Munchausen syndrome is one of a group of psychological and behavioural conditions known as “psychiatric fictitious disorders”.
While most of us spend our time trying to avoid illness and ill health, those with Münchausen‘s syndrome actively seek illness or injury, intentionally creating and exaggerating symptoms in order to gain treatment, attention and sympathy from medical professionals. It is also known as ‘hospital addiction syndrome” or “hospital hopper syndrome” as sufferers will use different hospitals to avoid detection.
The term was coined in 1951 by a British physician named Richard Asher, who described a pattern of self harm where individuals fabricated illness in order to obtain invasive surgical treatments. He rather controversially decided to name it after a man named Baron Münchausen, known for outrageous storytelling, as one of the symptoms was telling lies about oneself.
Baron Münchhausen was a German nobleman (1720-1797). After going overseas with the Russian military, he returned home and is said to have told very farfetched, outrageous tales about his adventures. But he was said to be an honest man who just liked entertaining others with his storytelling. Unfortunately a set of published tall tales were attributed to him despite being largely based on folkloric stories, and the myth began that he was the “Baron of Lies”.
How Common is Munchausen Syndrome?
It’s not certain. Some believe it is under diagnosed because so many people succeed in tricking medical practitioners. A study at a Canadian hospital estimated 10 out of every 1,300 people were faking symptoms, so it’s not that common.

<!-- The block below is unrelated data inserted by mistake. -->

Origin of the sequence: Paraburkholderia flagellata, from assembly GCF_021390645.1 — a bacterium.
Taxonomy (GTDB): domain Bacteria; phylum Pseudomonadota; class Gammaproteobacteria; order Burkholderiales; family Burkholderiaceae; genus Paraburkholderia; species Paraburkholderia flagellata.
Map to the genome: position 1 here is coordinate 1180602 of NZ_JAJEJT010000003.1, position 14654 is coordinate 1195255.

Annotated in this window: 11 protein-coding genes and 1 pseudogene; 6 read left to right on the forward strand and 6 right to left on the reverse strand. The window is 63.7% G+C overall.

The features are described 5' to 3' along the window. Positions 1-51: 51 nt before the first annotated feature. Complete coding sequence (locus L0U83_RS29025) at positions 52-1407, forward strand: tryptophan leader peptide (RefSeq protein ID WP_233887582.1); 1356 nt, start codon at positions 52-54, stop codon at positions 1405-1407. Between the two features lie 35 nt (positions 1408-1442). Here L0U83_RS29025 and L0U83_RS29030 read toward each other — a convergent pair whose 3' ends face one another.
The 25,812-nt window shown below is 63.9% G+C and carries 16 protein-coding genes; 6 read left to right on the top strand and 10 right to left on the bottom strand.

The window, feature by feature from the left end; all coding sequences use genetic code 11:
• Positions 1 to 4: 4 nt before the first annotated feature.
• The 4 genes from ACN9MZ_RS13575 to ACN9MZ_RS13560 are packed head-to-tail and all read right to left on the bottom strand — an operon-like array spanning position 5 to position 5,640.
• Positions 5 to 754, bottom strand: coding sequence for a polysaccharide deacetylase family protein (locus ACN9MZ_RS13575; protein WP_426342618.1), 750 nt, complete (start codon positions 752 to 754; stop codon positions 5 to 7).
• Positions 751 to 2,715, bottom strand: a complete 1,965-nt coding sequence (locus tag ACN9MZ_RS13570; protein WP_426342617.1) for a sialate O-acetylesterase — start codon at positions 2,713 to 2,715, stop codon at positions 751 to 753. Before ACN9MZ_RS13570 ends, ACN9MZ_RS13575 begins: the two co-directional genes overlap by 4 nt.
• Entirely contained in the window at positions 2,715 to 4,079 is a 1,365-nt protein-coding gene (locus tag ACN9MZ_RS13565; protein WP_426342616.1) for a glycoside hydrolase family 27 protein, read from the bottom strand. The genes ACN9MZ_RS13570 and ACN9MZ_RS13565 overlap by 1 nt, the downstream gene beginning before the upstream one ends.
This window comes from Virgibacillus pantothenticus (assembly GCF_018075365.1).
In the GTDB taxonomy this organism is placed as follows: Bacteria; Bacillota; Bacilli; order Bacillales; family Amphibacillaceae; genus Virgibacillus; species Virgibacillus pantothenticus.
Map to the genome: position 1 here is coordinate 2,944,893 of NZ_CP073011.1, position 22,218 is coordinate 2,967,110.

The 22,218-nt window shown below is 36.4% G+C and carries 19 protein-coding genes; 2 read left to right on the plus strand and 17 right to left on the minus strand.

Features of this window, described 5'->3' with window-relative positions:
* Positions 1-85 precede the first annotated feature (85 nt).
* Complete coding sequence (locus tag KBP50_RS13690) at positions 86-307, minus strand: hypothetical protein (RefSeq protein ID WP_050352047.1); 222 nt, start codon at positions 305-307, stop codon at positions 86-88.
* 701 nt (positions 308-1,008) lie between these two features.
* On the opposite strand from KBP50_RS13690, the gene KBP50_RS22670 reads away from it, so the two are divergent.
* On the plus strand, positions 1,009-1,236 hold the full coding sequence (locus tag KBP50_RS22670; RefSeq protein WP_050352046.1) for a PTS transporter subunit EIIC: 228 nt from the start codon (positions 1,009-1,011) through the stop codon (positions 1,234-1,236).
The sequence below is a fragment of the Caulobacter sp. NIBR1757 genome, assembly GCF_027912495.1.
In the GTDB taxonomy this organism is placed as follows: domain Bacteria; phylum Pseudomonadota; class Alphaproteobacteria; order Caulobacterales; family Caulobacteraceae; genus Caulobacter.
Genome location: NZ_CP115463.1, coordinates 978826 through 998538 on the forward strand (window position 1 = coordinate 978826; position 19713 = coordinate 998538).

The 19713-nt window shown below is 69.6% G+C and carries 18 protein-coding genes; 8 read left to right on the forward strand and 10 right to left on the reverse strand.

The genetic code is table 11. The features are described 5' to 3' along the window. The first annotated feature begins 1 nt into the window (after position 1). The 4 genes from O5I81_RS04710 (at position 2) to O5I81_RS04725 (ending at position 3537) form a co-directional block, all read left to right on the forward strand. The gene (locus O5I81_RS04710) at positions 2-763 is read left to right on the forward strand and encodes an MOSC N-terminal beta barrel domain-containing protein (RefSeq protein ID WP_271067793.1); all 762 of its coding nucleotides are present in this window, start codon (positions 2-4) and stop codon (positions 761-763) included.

Risk factors include already having borderline personality disorder, being hospitalised or institutionalised, having weak coping skills and sense of identity, and working in the health care field.
The greatest number of cases of Munchausen Syndrome are seen in women aged 20 to 40, often who have worked in a medical profession such as being a nurse, and unmarried white men aged 30-50.
Symptoms of Munchausen Syndrome
signs of having Munchausen’s include the following:
- symptoms that only exist when the person is being watched and seem to become more severe when treatment begins not better
- eagerness and demanding of having medical tests and procedures of which they are abnormally knowledgeable about
- a long, often contradictory and dramatic medical history that includes many different hospitals, doctor’s offices, and clinics
- attempting to disrupt contact between past and present doctors as well as between doctors and family members
- sickness that returns after being treated, or new symptoms always arising if tests come back negative
- self-inflicted disease, such as rubbing dirt into a wound
- multiple surgery scars
- low self-esteem and problems with identity
Related and Similar Syndromes and Diagnoses
Initially Munchausen syndrome was an umbrella term for all fictitious disorders (when a person acts as if they are ill by purposely mimicking or exaggerating symptoms).
But now the term only applies to the most severe version, where a person knows they are unwell but truly wants to be sick and will go to great lengths to pursue treatment to the point of researching illnesses and manipulating tests, all to receive sympathy.
Factitious disorders that do not qualify as Munchausen syndrome include a diagnosis of ‘malingering‘, where an individual invents medical problems or ill health for practical benefit such as relief from lawsuits or free government housing. Then there is hypochondria, involving a person truly believing they are sick (with Munchausen’s the patient knows they are making it up).